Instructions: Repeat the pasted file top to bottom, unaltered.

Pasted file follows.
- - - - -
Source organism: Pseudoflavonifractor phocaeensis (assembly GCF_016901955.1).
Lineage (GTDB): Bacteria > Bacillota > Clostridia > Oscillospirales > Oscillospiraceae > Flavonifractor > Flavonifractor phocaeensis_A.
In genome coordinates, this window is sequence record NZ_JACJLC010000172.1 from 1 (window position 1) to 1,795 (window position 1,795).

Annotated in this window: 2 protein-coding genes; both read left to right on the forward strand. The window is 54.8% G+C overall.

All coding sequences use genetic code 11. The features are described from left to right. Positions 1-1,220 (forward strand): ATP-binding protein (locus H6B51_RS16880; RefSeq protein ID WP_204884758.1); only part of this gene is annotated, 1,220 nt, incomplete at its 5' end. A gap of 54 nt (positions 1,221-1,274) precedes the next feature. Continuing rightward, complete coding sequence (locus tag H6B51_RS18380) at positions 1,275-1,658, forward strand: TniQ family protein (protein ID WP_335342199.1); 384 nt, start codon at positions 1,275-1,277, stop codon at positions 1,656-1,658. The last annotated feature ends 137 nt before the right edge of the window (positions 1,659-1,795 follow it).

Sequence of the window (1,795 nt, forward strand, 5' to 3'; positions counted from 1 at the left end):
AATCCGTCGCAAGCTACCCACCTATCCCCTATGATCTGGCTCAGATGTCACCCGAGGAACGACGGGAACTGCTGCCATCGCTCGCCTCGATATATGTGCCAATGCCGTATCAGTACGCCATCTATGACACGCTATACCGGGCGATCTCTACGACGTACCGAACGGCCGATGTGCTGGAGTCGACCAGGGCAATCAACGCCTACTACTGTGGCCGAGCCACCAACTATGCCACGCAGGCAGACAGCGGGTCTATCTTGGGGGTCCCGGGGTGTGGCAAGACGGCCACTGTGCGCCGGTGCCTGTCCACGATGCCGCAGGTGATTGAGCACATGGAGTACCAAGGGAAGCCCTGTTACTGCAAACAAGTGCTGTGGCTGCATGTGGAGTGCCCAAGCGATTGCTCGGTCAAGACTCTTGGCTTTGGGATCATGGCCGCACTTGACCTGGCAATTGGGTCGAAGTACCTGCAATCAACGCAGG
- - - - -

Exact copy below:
Source organism: Pseudoflavonifractor phocaeensis (assembly GCF_016901955.1).
Lineage (GTDB): Bacteria > Bacillota > Clostridia > Oscillospirales > Oscillospiraceae > Flavonifractor > Flavonifractor phocaeensis_A.
In genome coordinates, this window is sequence record NZ_JACJLC010000172.1 from 1 (window position 1) to 1,795 (window position 1,795).

Annotated in this window: 2 protein-coding genes; both read left to right on the forward strand. The window is 54.8% G+C overall.

All coding sequences use genetic code 11. The features are described from left to right. Positions 1-1,220 (forward strand): ATP-binding protein (locus H6B51_RS16880; RefSeq protein ID WP_204884758.1); only part of this gene is annotated, 1,220 nt, incomplete at its 5' end. A gap of 54 nt (positions 1,221-1,274) precedes the next feature. Continuing rightward, complete coding sequence (locus tag H6B51_RS18380) at positions 1,275-1,658, forward strand: TniQ family protein (protein ID WP_335342199.1); 384 nt, start codon at positions 1,275-1,277, stop codon at positions 1,656-1,658. The last annotated feature ends 137 nt before the right edge of the window (positions 1,659-1,795 follow it).

Sequence of the window (1,795 nt, forward strand, 5' to 3'; positions counted from 1 at the left end):
AATCCGTCGCAAGCTACCCACCTATCCCCTATGATCTGGCTCAGATGTCACCCGAGGAACGACGGGAACTGCTGCCATCGCTCGCCTCGATATATGTGCCAATGCCGTATCAGTACGCCATCTATGACACGCTATACCGGGCGATCTCTACGACGTACCGAACGGCCGATGTGCTGGAGTCGACCAGGGCAATCAACGCCTACTACTGTGGCCGAGCCACCAACTATGCCACGCAGGCAGACAGCGGGTCTATCTTGGGGGTCCCGGGGTGTGGCAAGACGGCCACTGTGCGCCGGTGCCTGTCCACGATGCCGCAGGTGATTGAGCACATGGAGTACCAAGGGAAGCCCTGTTACTGCAAACAAGTGCTGTGGCTGCATGTGGAGTGCCCAAGCGATTGCTCGGTCAAGACTCTTGGCTTTGGGATCATGGCCGCACTTGACCTGGCAATTGGGTCGAAGTACCTGCAATCAACGCAGG